Third, the AFL can help international companies build their brand in Australia, Middle Eastern companies like Emirates and Etihad, Chinese and Korean companies like Huawei and Samsung, (with the Canberra Raiders and Sydney Roosters respectively) Indian companies in cricket, European companies like Renault (with Port Adelaide) have all increased their brand presence in Australia by sponsoring a sporting team.
Fourth, international opportunity is good life experience for the players, supporters and sponsors. Both Collingwood and The Adelaide Crows found the exercise in UAE useful. Adelaide’s CEO Steven Trigg, at the time said it was good for the 1,000 supporters making the trip and Collingwood provided special supporter’s package through Emirates their long term sponsor. For the players, Collingwood took the team to Africa first and Adelaide used the whole experience for older players to meet young recruits to help build team cohesion amongst our playing group. Port Adelaide wants to do the same thing with a match for premiership points in China by 2016.
Fifth there’s ‘soft diplomacy’. Aussie teams like the Vietnam Swans, Jakarta Bintangs, Beijing Bombers, and Shanghai Tigers all build ties in Asia between Australians and locals. Not to mention the teams in South America and the rest of the world. These clubs do important social policy and charity work too. I was once at a Shanghai Tigers fundraiser for the half the sky foundation that helps Chinese orphans and in South Africa I witnessed the good work that the Fremantle Dockers do to reduce smoking and other social problems in the townships via the ‘Footywild’ programme.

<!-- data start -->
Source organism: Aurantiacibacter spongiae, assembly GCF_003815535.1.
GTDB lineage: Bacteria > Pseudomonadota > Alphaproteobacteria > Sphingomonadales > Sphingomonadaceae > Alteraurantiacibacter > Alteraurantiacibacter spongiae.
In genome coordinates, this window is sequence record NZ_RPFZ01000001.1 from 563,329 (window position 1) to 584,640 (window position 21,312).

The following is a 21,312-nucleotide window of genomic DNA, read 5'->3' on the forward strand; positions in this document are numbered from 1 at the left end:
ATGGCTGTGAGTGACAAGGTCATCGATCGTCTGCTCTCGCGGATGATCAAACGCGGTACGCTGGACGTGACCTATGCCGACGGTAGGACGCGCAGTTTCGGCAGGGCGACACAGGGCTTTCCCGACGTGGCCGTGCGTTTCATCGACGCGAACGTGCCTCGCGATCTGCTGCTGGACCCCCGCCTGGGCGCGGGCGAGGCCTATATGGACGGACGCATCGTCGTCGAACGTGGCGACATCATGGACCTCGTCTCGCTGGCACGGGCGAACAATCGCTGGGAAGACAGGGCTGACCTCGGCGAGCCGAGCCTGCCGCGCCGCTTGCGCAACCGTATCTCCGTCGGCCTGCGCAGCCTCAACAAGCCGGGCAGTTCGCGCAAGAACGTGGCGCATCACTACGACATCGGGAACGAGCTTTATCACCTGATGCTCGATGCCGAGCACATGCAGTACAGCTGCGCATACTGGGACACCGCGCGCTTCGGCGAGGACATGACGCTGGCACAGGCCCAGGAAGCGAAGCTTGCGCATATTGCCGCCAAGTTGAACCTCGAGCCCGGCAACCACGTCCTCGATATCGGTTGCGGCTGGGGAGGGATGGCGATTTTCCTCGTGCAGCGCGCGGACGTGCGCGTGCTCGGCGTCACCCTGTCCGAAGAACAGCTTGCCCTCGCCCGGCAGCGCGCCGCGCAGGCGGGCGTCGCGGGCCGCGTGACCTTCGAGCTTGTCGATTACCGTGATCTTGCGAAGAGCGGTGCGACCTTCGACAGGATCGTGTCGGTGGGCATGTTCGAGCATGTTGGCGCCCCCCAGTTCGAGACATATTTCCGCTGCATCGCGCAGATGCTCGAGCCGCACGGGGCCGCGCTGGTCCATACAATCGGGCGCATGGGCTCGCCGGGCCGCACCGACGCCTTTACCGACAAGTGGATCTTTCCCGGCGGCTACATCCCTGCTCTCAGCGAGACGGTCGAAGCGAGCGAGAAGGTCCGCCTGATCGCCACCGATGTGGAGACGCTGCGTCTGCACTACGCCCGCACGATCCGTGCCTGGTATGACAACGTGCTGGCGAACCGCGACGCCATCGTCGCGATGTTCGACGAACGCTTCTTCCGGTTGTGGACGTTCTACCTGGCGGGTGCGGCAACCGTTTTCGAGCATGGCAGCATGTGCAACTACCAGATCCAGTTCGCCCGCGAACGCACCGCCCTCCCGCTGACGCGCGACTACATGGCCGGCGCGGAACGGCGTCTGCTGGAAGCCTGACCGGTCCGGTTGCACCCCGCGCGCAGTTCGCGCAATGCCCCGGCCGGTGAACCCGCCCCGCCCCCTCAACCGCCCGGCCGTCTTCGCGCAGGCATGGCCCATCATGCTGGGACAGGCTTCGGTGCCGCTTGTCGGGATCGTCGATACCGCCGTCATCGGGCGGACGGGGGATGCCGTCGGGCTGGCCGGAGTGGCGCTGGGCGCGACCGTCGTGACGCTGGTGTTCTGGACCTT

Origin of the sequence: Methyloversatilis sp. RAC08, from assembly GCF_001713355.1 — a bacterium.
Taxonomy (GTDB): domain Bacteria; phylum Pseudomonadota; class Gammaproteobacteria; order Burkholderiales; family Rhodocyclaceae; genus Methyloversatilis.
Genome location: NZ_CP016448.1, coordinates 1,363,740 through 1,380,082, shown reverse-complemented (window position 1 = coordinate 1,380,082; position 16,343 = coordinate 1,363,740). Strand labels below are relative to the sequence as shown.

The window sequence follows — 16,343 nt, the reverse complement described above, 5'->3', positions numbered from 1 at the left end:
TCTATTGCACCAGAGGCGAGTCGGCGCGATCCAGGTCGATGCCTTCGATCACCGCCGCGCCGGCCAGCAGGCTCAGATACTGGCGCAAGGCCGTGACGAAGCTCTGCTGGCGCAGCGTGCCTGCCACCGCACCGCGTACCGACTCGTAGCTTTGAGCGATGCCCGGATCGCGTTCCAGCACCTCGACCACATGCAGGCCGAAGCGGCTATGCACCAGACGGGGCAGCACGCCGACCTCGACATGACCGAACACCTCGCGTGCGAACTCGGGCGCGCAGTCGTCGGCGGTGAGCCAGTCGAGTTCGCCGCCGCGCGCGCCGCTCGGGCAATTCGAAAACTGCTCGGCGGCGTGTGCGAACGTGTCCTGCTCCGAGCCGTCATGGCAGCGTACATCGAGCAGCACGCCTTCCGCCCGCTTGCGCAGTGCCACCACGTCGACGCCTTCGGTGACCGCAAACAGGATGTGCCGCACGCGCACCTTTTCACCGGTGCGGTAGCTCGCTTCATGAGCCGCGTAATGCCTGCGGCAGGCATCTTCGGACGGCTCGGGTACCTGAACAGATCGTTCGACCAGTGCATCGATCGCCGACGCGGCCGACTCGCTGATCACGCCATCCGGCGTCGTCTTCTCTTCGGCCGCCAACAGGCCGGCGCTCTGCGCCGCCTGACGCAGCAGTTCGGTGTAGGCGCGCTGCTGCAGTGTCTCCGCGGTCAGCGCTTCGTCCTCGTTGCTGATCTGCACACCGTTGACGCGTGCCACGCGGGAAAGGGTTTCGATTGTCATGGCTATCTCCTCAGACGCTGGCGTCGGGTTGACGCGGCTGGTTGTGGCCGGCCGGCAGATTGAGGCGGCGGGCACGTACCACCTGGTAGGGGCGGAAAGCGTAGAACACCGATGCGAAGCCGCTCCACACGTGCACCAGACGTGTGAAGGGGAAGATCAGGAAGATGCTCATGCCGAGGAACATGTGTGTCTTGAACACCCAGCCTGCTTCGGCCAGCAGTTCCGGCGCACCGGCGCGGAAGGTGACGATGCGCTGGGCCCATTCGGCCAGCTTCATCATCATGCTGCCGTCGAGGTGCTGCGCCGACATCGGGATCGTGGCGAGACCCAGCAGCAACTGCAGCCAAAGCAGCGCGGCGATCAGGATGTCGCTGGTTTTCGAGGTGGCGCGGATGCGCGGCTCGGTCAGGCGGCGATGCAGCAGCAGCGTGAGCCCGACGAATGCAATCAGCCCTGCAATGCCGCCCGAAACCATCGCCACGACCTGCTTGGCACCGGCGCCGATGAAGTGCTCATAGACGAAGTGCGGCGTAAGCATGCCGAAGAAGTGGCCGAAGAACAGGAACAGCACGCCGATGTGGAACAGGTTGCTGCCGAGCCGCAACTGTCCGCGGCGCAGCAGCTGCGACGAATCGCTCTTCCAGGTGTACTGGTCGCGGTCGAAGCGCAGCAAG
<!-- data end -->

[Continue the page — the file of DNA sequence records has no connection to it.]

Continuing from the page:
The AFL also provides career aspirations for non-Australians who love Aussie Rules. In India, there’s the amazing Sudip Chakraborty, who was converted to Aussie rules after meeting Ricky Ponting in Kolkata. Chakraborty has written a Master’s thesis on the AFL’s international expansion (into Europe at Loughborough University that specialises in sport management), holds training sessions in Kerala and he even showed Brett Kirk where footies are made in a factory in the Punjab. “Kirky told me he slept with his footy from when he was a kid so I had to show him where footies are made!” laughed Chakraborty. In some ways, Chakraborty went through his own spiritual journey with Aussie rules just like Australian backpackers do when they go to Varanasi or Goa. In fact, Brett Kirk himself is known for his spiritual side off the field as much as his hard attack of the footy on the field).
So in conclusion, is this all part of the AFL’s (not so secret) plan for world domination? No, not at all says Gillon McLachlan: “our main focus is on being the national code, hence our work in New South Wales and Queensland and regional areas. But the international programme is a good investment in the game’s development – particularly given the global focus of many Australian companies, and the aspirations of Australians and non-Australians abroad to come together over a game of footy.”
All football codes have their place, but the Australian indigenous game is part of the Australian brand and as the famous Australian economic historian Geoffrey Blainey says it is truly “A game of our own.” So why not share it with the world.
*Tim Harcourt is the JW Nevile Fellow in Economics at the UNSW Business School, UNSW.
He is also the author of The Airport Economist, Trading Places and his next book – Footynomics – the business of sport.
* For more articles that have been published about AFL Asia and our member clubs, click here.